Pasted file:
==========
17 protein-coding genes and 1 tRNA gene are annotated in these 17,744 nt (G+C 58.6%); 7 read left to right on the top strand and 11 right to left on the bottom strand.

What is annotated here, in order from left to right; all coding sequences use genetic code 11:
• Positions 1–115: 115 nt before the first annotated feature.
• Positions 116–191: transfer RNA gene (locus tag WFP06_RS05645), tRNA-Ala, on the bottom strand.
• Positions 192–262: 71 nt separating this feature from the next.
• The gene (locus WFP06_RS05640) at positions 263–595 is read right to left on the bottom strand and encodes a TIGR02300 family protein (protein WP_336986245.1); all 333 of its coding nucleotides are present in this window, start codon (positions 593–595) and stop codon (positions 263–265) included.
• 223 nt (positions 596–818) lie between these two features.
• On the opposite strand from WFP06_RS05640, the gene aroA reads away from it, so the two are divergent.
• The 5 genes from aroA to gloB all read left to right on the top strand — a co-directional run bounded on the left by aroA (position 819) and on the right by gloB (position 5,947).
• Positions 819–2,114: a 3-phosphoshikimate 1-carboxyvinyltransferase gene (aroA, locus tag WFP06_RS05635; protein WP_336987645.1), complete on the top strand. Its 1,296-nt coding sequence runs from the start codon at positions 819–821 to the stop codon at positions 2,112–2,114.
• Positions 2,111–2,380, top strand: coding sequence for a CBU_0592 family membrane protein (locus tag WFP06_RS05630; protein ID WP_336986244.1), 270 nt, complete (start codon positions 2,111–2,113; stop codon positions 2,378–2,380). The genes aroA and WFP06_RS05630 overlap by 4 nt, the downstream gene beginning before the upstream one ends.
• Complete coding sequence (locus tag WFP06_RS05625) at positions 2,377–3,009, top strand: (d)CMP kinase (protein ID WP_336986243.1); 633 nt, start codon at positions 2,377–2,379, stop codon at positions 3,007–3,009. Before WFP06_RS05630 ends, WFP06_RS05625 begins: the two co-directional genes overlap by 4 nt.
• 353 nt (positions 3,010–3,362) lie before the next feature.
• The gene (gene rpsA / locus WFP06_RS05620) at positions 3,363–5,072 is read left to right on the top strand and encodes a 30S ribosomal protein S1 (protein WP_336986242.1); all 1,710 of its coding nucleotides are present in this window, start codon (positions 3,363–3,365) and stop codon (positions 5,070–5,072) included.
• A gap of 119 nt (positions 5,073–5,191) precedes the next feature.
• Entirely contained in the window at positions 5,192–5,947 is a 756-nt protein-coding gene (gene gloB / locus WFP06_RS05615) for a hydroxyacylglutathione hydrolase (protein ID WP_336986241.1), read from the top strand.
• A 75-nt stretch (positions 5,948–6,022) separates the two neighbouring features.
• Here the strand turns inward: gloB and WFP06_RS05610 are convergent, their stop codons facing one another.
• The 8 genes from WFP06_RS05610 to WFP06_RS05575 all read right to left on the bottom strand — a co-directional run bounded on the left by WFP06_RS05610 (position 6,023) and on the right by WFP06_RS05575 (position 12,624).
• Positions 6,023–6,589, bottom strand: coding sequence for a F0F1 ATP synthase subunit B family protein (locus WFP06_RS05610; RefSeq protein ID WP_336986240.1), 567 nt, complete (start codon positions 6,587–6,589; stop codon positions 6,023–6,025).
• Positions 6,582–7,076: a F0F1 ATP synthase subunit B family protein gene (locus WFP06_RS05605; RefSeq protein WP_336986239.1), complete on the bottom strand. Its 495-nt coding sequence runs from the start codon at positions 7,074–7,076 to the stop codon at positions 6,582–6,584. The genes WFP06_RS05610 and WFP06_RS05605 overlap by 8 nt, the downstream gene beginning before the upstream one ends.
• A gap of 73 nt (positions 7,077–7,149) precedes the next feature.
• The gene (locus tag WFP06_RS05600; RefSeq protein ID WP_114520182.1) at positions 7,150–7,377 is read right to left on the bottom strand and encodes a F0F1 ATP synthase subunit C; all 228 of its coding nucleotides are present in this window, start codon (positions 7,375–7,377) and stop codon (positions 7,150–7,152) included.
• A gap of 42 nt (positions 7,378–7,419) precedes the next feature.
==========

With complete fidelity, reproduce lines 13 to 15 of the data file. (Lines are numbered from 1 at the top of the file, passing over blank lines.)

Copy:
• 353 nt (positions 3,010–3,362) lie before the next feature.
• The gene (gene rpsA / locus WFP06_RS05620) at positions 3,363–5,072 is read left to right on the top strand and encodes a 30S ribosomal protein S1 (protein WP_336986242.1); all 1,710 of its coding nucleotides are present in this window, start codon (positions 3,363–3,365) and stop codon (positions 5,070–5,072) included.
• A gap of 119 nt (positions 5,073–5,191) precedes the next feature.